On the morning of a Friday in March, I had to go into Berkeley, to the museum where I was an intern. While honing in on an available parking meter, I sighted a puppy on a fraternity lawn, sporting carefree and humanless. I deposited car and coins at the meter, then hurried back on foot, hoping the pup had not yet toddled into the busy street. Happily, she was still investigating lawns — and surprise! she had a sister. Except for coloring, the pair were identical. One was black-and-tan; the other was black and seal-sleek as my Lab-mix Maeve, with a similar white chest blaze.
That morning I had known that Andrew was nearing the end, and needed me with him. I had felt much resentment at having to leave him alone in his extremity, merely to turn up, thorougly superfluous, at this dull museum meeting. But now, I knew why I’d had to drive into Berkeley at that particular time. I was being vividly shown that in the midst of dealing with death, we can never forget that there are akways new lives needing saving and protecting. And here were two … very new, and very much in need.
Still, with Andrew as he was — weak and dying of lymphoma — I couldn’t possibly bring this lively pair into the house. Reluctantly, I drove them to the Berkeley pound, promising them that I would be back to rescue them once they went up for adoption. (Eleven days later, I did bring them home to foster, and for several weeks they lightened our grief and loss with their innocent antics, until they were adopted together by a delightful English couple, also recently dog-bereaved. A happy epilogue… but this is really Andrew’s story.)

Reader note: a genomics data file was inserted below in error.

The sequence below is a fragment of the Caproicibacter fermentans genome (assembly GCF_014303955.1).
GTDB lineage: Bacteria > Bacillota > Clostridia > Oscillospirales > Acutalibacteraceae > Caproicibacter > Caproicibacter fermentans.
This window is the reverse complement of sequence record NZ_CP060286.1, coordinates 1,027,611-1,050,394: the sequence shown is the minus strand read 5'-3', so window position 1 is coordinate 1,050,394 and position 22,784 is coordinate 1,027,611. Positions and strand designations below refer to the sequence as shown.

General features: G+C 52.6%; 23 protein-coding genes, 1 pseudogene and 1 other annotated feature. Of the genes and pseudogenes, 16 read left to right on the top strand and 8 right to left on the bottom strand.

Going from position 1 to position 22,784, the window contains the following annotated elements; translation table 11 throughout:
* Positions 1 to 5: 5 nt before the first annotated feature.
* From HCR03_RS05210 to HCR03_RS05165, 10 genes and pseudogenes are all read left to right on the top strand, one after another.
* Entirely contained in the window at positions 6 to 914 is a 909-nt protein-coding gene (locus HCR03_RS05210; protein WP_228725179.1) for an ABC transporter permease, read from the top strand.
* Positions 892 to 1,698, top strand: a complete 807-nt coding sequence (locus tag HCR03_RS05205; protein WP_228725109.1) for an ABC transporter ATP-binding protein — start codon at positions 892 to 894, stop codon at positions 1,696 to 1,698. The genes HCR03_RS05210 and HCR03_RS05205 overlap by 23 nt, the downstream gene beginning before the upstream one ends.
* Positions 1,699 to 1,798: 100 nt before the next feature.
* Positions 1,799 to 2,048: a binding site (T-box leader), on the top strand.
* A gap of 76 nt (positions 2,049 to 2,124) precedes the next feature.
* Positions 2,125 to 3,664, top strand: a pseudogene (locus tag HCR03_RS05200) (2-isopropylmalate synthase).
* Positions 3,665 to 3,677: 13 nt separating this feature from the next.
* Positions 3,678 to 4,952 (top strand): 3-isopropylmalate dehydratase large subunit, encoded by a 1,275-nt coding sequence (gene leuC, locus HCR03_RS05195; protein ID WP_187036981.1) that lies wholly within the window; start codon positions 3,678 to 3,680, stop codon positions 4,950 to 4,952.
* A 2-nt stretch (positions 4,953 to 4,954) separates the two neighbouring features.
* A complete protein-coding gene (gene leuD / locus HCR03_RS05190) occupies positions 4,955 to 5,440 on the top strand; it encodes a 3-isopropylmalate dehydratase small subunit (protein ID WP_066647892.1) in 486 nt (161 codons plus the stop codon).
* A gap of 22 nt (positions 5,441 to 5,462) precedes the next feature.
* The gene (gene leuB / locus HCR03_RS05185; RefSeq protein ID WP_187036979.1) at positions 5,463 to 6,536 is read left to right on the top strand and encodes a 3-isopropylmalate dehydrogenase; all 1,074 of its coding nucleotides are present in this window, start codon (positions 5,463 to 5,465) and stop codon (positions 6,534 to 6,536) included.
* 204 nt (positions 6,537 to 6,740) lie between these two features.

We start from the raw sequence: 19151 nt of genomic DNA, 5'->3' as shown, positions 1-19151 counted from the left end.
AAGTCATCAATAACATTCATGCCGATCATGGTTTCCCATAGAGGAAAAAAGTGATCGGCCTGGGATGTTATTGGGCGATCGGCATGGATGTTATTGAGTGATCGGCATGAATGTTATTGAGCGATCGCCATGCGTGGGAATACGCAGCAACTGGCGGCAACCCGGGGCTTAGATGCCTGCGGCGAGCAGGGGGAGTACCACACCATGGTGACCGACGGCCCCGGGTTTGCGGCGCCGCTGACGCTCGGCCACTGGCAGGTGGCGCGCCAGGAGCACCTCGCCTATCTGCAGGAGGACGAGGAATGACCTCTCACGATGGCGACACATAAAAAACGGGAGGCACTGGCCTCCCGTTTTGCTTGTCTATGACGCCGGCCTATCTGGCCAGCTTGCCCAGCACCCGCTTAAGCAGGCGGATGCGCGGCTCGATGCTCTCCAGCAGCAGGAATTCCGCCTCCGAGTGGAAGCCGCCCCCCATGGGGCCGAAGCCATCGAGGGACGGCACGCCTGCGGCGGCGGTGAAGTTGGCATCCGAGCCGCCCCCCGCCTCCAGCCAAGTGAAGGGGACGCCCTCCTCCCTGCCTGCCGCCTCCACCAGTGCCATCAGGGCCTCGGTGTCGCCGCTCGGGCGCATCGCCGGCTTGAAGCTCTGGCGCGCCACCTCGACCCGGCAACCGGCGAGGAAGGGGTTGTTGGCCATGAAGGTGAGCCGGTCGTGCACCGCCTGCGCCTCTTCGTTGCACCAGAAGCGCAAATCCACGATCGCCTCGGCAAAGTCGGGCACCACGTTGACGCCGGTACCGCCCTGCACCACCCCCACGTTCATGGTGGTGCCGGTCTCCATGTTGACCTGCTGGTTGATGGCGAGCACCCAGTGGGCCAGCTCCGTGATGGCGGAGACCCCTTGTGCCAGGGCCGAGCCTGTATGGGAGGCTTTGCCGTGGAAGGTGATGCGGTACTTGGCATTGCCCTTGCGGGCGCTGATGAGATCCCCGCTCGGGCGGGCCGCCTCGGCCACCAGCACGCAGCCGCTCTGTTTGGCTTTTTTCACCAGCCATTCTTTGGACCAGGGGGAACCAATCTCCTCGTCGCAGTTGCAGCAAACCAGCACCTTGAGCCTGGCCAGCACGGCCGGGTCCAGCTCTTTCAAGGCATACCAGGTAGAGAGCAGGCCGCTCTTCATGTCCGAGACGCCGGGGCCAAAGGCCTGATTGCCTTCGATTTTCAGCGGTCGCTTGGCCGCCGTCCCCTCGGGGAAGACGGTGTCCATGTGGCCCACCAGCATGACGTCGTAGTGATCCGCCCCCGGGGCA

Arriving home at midday after the puppy episode, I saw the truth I’d been dreading. My boy was indeed at the end of his journey. When Karl came home, we agreed that it was time to release him. We would ask the vet to come to the house the next afternoon.
Within hours of that decision, a beautiful, extra-large dog bed, which I had mail-ordered for Andrew weeks before, at last arrived. It was cushioned with foam and had a pillow-bolster attached around three sides. We set it right in front of the hearth, in the spot Andrew had always loved. He knew at once it was his, and sank into it gratefully.
All that night I kept vigil with Andrew, along with two of our other four dogs. Maeve was still adolescent, and with her Labrador ancestry, until this night had been lively to the point of irritating the other dogs. Yet now she was steadfastly quiet and supportive. Toby, our ridgeback mix, had been Andrew’s best friend, elder brother, pack leader, and loving lifetime partner from the night they met in our back yard, after we rescued ten-month-old Andrew off the street near our house.
Now Maeve and Toby curled themselves on either side of his big, worn-out body. I joined them on the floor, curling up myself in mimicry, in empathy. All night I tended the hearth and burned incense. Every hour I held the water bowl for Andrew to lap. It was with terrible difficulty now that he could manage even a few mouthfuls — he who had loved to drain a two-quart water bowl in a single slurping-session.
It being early Spring, the whole previous month, there had been a mockingbird singing all around our house. We had never had a mockingbird take up such close, permanent residence in any of our previous nine springtimes here, and we never have had one in the twelve since. But this bird — this season — was persistent, indefatigable, even relentless in pouring forth his infinitely varied symphony. And now, on this vigil night, he sat for the first time right atop our chimney, pouring a non-stop symphony straight down to us.